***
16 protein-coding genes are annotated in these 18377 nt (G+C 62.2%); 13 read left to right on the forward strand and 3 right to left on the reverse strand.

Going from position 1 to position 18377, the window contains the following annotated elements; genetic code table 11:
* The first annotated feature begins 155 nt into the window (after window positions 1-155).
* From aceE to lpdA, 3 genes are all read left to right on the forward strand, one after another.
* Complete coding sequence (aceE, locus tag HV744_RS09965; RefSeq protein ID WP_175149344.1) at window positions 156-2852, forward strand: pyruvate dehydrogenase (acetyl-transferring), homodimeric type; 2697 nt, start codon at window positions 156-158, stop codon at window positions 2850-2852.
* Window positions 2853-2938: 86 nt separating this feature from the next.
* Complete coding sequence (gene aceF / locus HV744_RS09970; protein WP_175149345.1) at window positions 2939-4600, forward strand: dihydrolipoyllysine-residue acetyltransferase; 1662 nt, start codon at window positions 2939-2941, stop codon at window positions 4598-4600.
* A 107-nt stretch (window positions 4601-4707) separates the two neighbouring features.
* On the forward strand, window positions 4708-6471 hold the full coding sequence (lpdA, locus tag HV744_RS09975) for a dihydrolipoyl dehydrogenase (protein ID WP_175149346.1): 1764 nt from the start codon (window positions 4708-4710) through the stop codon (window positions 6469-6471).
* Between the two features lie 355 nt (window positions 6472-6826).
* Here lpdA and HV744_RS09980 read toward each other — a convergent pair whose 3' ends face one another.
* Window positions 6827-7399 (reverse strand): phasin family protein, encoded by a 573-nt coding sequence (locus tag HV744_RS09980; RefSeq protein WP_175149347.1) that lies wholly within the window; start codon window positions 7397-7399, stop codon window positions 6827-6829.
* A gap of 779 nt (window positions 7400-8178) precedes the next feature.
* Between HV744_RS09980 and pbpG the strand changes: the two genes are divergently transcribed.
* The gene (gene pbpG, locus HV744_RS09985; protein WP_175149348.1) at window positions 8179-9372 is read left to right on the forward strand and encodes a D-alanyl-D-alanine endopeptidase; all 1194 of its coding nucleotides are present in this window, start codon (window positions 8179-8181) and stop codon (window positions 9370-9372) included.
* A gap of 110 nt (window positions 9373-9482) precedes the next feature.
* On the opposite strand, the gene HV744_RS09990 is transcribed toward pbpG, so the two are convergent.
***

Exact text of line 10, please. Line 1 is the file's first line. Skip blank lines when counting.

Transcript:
* Between the two features lie 355 nt (window positions 6472-6826).